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Disciplinary proceedings can be a minefield and getting the process wrong can be costly and damaging to your business. Listed below are the ten most common disciplinary mistakes made by employers.
1. Not setting out the nature of the allegations clearly. When inviting an employee to a disciplinary hearing, issue a letter to the employee setting out the exact allegations against him/her; attach all evidence that you intend to rely upon and advise the employee of the right to be accompanied at the hearing. The employee should be allowed sufficient time to prepare for the hearing.
2. Using an incorrect procedure. The ACAS Code of Practice on Disciplinary and Grievance Procedures and the Company’s own disciplinary procedures should be followed. If a proper procedure is not followed, the disciplinary action taken may be considered to be unfair.
3. Failing to conduct a proper investigation. A reasonable and thorough investigation needs to be followed and all relevant evidence gathered before a decision is made as to whether formal action will be taken. The employer should take the time to establish the facts of the case. It is advisable to invite the employee to attend an investigation meeting. Employees involved in the investigation should be asked not to discuss the allegations.
4. Failing to suspend an employee facing serious allegations of misconduct. If you consider that the allegations against the employee are potential gross misconduct, you should consider suspending the employee on full pay pending a full investigation. If you do not suspend the employee and the employee is later dismissed for gross misconduct, it may be difficult to argue that the employee committed a fundamental breach of contract justifying dismissal if you allowed the employee to continue working in the same role or even in another capacity.
5. Not giving the employee the relevant evidence against him/her to be relied upon at the disciplinary hearing. All evidence that the employer intends to rely upon at the disciplinary hearing should be given to the employee in advance of the hearing. The employee should be given sufficient time to consider the evidence and prepare a defence. The evidence to be relied upon should be attached to the invitation to attend the disciplinary hearing letter.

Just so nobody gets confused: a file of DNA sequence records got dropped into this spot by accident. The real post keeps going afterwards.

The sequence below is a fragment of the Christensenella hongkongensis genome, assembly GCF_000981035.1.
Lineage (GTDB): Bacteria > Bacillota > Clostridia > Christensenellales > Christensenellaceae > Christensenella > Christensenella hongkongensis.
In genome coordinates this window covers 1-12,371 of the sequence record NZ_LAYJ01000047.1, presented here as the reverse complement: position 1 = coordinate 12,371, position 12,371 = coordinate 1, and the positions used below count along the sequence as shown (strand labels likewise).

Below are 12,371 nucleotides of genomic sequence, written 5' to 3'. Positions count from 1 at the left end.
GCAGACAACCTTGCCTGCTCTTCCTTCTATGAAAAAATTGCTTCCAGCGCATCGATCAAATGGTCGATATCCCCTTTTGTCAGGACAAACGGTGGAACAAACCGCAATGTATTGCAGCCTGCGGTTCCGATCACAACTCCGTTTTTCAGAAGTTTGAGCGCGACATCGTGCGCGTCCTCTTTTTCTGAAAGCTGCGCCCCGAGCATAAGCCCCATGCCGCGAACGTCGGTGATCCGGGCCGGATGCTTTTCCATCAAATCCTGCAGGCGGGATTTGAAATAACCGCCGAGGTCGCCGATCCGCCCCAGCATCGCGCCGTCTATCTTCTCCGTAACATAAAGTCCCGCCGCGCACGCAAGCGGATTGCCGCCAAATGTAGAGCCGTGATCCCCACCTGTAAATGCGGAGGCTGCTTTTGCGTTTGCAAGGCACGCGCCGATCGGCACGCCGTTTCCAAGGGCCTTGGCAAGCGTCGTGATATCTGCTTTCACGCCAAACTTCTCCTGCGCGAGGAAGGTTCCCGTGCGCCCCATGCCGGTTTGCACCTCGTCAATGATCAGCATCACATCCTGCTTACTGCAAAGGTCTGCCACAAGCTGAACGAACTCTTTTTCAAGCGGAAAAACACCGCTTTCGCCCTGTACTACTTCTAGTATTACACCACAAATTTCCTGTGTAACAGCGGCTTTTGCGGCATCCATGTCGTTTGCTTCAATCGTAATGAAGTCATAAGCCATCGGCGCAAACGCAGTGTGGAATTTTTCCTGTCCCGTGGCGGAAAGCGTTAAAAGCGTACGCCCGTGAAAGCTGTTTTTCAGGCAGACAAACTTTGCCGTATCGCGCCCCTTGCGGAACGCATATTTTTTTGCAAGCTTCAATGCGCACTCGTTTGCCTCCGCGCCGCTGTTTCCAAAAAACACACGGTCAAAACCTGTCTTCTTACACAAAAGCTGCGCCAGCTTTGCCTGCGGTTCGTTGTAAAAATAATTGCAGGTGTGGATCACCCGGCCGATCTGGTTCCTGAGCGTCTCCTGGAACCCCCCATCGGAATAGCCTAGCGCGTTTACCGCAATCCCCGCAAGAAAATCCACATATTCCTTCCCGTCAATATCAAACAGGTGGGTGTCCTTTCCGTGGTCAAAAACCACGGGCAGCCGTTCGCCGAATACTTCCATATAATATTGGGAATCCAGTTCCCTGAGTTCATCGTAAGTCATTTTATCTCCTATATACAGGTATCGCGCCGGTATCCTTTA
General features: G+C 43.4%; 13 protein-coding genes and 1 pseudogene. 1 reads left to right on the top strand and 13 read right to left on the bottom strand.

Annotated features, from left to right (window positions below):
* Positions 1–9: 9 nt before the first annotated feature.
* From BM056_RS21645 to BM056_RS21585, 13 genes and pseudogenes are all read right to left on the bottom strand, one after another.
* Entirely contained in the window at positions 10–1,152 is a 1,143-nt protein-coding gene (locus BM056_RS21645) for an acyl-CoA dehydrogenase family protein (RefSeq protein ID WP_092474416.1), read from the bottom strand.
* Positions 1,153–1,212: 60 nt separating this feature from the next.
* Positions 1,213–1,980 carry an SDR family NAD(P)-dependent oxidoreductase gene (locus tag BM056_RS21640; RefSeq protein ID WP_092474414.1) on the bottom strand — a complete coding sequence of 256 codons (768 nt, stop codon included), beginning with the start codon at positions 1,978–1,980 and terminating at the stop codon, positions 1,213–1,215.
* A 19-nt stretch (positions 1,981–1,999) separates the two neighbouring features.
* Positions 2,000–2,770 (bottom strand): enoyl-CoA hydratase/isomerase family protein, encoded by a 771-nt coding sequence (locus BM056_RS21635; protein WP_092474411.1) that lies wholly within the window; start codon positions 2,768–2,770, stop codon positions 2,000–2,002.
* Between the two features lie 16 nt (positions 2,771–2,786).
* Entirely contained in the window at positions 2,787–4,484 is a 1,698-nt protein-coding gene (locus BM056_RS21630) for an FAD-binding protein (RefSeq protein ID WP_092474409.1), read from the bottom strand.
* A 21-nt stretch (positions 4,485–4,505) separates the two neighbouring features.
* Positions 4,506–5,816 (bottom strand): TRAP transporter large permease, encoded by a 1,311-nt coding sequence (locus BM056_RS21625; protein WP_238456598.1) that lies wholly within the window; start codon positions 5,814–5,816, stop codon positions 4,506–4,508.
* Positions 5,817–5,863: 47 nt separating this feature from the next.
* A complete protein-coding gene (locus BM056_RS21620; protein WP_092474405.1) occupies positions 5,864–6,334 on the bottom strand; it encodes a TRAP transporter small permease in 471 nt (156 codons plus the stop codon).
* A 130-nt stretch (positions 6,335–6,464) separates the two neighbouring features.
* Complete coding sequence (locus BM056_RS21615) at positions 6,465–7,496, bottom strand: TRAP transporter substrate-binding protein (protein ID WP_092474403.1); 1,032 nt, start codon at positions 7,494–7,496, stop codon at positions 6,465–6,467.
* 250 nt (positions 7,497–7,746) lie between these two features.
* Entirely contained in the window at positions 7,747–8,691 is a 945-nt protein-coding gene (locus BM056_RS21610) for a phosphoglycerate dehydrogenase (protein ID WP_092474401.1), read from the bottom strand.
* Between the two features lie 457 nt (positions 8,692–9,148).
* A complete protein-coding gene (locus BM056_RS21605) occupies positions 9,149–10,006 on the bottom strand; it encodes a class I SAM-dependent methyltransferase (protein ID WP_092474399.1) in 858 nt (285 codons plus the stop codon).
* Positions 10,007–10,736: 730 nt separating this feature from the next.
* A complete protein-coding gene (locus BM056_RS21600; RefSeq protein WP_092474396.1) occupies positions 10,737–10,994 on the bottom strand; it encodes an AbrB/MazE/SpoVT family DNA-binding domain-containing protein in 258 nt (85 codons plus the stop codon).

6. Not allowing the employee to be accompanied at a hearing. An employee is entitled to be accompanied by a work colleague, a trade union representative or an accredited trade union official. If the representative cannot attend the hearing, the employee should offer an alternative time within 5 days so that they can attend. The employee should be advised of the right of accompaniment in the invitation to attend the disciplinary hearing letter.
7. Failing to warn the employee of the possible consequences of the disciplinary action. The employee should be warned of the likely sanction and there should be no surprises at the end of the proceedings. This should be stated clearly in the invitation to attend the disciplinary hearing letter.
8. Having the same person deal with the whole disciplinary process. The person conducting the investigation process, disciplinary hearing and appeal hearing should be different or there is a possibility that the dismissal could be unfair. In an ideal scenario, the investigation, disciplinary hearing and appeal hearing should be conducted by different people. In a small business, it may be hard to find someone unconnected so whoever carries out the investigation must do so with an open mind.
9. Failing to provide an appeal. The employee must be provided with an opportunity to appeal the disciplinary sanction. The employee should be advised of the right of appeal in the disciplinary outcome letter. The appeal hearing should be unbiased and the outcome should not be a foregone conclusion.
10. Not keeping a full and accurate record of the disciplinary proceedings. A full written record should be made of the whole process. If notes are not taken, it leaves the details of the meetings more open to challenge. All information gathered in relation to the employee should be stored in their personnel file.
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